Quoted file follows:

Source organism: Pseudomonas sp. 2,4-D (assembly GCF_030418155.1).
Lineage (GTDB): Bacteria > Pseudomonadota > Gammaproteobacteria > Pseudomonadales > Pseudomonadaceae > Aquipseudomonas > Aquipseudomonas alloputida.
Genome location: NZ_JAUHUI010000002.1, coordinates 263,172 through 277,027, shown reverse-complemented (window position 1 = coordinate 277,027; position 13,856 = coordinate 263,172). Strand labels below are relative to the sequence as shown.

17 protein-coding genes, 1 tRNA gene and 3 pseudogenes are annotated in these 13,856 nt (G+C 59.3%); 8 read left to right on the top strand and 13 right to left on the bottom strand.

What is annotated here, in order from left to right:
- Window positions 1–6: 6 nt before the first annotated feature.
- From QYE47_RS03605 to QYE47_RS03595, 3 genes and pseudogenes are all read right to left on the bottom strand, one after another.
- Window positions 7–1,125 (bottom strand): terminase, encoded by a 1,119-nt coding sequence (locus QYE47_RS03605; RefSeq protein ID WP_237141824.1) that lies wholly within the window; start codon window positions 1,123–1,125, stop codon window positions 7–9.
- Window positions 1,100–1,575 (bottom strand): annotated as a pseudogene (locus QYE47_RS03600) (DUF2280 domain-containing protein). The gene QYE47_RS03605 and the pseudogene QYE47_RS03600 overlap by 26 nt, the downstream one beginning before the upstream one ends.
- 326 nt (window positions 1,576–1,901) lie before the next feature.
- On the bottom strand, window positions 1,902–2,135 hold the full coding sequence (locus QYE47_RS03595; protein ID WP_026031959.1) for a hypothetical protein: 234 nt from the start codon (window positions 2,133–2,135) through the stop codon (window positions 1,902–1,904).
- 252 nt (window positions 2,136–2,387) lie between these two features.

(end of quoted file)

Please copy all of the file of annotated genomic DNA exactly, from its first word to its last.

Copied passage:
Source organism: Pseudomonas sp. 2,4-D (assembly GCF_030418155.1).
Lineage (GTDB): Bacteria > Pseudomonadota > Gammaproteobacteria > Pseudomonadales > Pseudomonadaceae > Aquipseudomonas > Aquipseudomonas alloputida.
Genome location: NZ_JAUHUI010000002.1, coordinates 263,172 through 277,027, shown reverse-complemented (window position 1 = coordinate 277,027; position 13,856 = coordinate 263,172). Strand labels below are relative to the sequence as shown.

17 protein-coding genes, 1 tRNA gene and 3 pseudogenes are annotated in these 13,856 nt (G+C 59.3%); 8 read left to right on the top strand and 13 right to left on the bottom strand.

What is annotated here, in order from left to right:
- Window positions 1–6: 6 nt before the first annotated feature.
- From QYE47_RS03605 to QYE47_RS03595, 3 genes and pseudogenes are all read right to left on the bottom strand, one after another.
- Window positions 7–1,125 (bottom strand): terminase, encoded by a 1,119-nt coding sequence (locus QYE47_RS03605; RefSeq protein ID WP_237141824.1) that lies wholly within the window; start codon window positions 1,123–1,125, stop codon window positions 7–9.
- Window positions 1,100–1,575 (bottom strand): annotated as a pseudogene (locus QYE47_RS03600) (DUF2280 domain-containing protein). The gene QYE47_RS03605 and the pseudogene QYE47_RS03600 overlap by 26 nt, the downstream one beginning before the upstream one ends.
- 326 nt (window positions 1,576–1,901) lie before the next feature.
- On the bottom strand, window positions 1,902–2,135 hold the full coding sequence (locus QYE47_RS03595; protein ID WP_026031959.1) for a hypothetical protein: 234 nt from the start codon (window positions 2,133–2,135) through the stop codon (window positions 1,902–1,904).
- 252 nt (window positions 2,136–2,387) lie between these two features.